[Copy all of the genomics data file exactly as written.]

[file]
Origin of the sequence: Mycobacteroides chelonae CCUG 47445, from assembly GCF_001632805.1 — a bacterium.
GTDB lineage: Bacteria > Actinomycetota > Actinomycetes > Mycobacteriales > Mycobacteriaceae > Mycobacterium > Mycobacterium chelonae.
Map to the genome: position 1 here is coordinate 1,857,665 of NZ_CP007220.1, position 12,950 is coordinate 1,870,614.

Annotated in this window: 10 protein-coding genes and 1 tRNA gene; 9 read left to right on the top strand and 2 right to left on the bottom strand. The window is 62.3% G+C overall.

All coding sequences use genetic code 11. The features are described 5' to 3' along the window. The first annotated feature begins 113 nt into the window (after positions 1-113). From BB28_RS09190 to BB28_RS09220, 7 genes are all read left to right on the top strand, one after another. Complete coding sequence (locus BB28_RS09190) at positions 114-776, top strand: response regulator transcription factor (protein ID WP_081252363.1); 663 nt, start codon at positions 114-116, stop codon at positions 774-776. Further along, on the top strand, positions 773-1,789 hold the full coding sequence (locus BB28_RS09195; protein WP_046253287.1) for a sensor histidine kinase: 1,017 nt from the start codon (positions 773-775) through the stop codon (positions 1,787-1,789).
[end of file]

Origin of the sequence: Mycobacteroides chelonae CCUG 47445, from assembly GCF_001632805.1 — a bacterium.
GTDB lineage: Bacteria > Actinomycetota > Actinomycetes > Mycobacteriales > Mycobacteriaceae > Mycobacterium > Mycobacterium chelonae.
Map to the genome: position 1 here is coordinate 1,857,665 of NZ_CP007220.1, position 12,950 is coordinate 1,870,614.

Annotated in this window: 10 protein-coding genes and 1 tRNA gene; 9 read left to right on the top strand and 2 right to left on the bottom strand. The window is 62.3% G+C overall.

All coding sequences use genetic code 11. The features are described 5' to 3' along the window. The first annotated feature begins 113 nt into the window (after positions 1-113). From BB28_RS09190 to BB28_RS09220, 7 genes are all read left to right on the top strand, one after another. Complete coding sequence (locus BB28_RS09190) at positions 114-776, top strand: response regulator transcription factor (protein ID WP_081252363.1); 663 nt, start codon at positions 114-116, stop codon at positions 774-776. Further along, on the top strand, positions 773-1,789 hold the full coding sequence (locus BB28_RS09195; protein WP_046253287.1) for a sensor histidine kinase: 1,017 nt from the start codon (positions 773-775) through the stop codon (positions 1,787-1,789).